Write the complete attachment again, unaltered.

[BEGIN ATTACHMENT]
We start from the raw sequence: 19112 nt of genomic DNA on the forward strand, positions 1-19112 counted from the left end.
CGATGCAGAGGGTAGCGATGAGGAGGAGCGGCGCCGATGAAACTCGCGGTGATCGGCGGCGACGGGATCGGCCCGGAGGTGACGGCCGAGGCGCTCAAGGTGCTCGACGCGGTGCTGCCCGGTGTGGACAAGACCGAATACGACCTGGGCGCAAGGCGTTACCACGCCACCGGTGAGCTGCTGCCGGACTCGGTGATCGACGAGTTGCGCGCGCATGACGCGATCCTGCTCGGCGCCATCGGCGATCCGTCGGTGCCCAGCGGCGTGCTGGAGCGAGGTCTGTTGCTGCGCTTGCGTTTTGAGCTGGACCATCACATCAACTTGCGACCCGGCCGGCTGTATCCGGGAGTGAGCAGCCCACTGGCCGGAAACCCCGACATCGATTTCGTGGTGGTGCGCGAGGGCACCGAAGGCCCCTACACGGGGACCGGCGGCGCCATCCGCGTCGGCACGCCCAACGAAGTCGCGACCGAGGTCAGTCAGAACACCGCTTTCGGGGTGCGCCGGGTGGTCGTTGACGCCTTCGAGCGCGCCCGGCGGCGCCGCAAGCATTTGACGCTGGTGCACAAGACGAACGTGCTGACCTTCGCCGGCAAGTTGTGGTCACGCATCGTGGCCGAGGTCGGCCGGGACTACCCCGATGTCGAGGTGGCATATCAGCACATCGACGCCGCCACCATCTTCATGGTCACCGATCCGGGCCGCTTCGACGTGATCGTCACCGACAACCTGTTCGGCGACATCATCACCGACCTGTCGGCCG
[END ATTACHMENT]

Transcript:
We start from the raw sequence: 19112 nt of genomic DNA on the forward strand, positions 1-19112 counted from the left end.
CGATGCAGAGGGTAGCGATGAGGAGGAGCGGCGCCGATGAAACTCGCGGTGATCGGCGGCGACGGGATCGGCCCGGAGGTGACGGCCGAGGCGCTCAAGGTGCTCGACGCGGTGCTGCCCGGTGTGGACAAGACCGAATACGACCTGGGCGCAAGGCGTTACCACGCCACCGGTGAGCTGCTGCCGGACTCGGTGATCGACGAGTTGCGCGCGCATGACGCGATCCTGCTCGGCGCCATCGGCGATCCGTCGGTGCCCAGCGGCGTGCTGGAGCGAGGTCTGTTGCTGCGCTTGCGTTTTGAGCTGGACCATCACATCAACTTGCGACCCGGCCGGCTGTATCCGGGAGTGAGCAGCCCACTGGCCGGAAACCCCGACATCGATTTCGTGGTGGTGCGCGAGGGCACCGAAGGCCCCTACACGGGGACCGGCGGCGCCATCCGCGTCGGCACGCCCAACGAAGTCGCGACCGAGGTCAGTCAGAACACCGCTTTCGGGGTGCGCCGGGTGGTCGTTGACGCCTTCGAGCGCGCCCGGCGGCGCCGCAAGCATTTGACGCTGGTGCACAAGACGAACGTGCTGACCTTCGCCGGCAAGTTGTGGTCACGCATCGTGGCCGAGGTCGGCCGGGACTACCCCGATGTCGAGGTGGCATATCAGCACATCGACGCCGCCACCATCTTCATGGTCACCGATCCGGGCCGCTTCGACGTGATCGTCACCGACAACCTGTTCGGCGACATCATCACCGACCTGTCGGCCG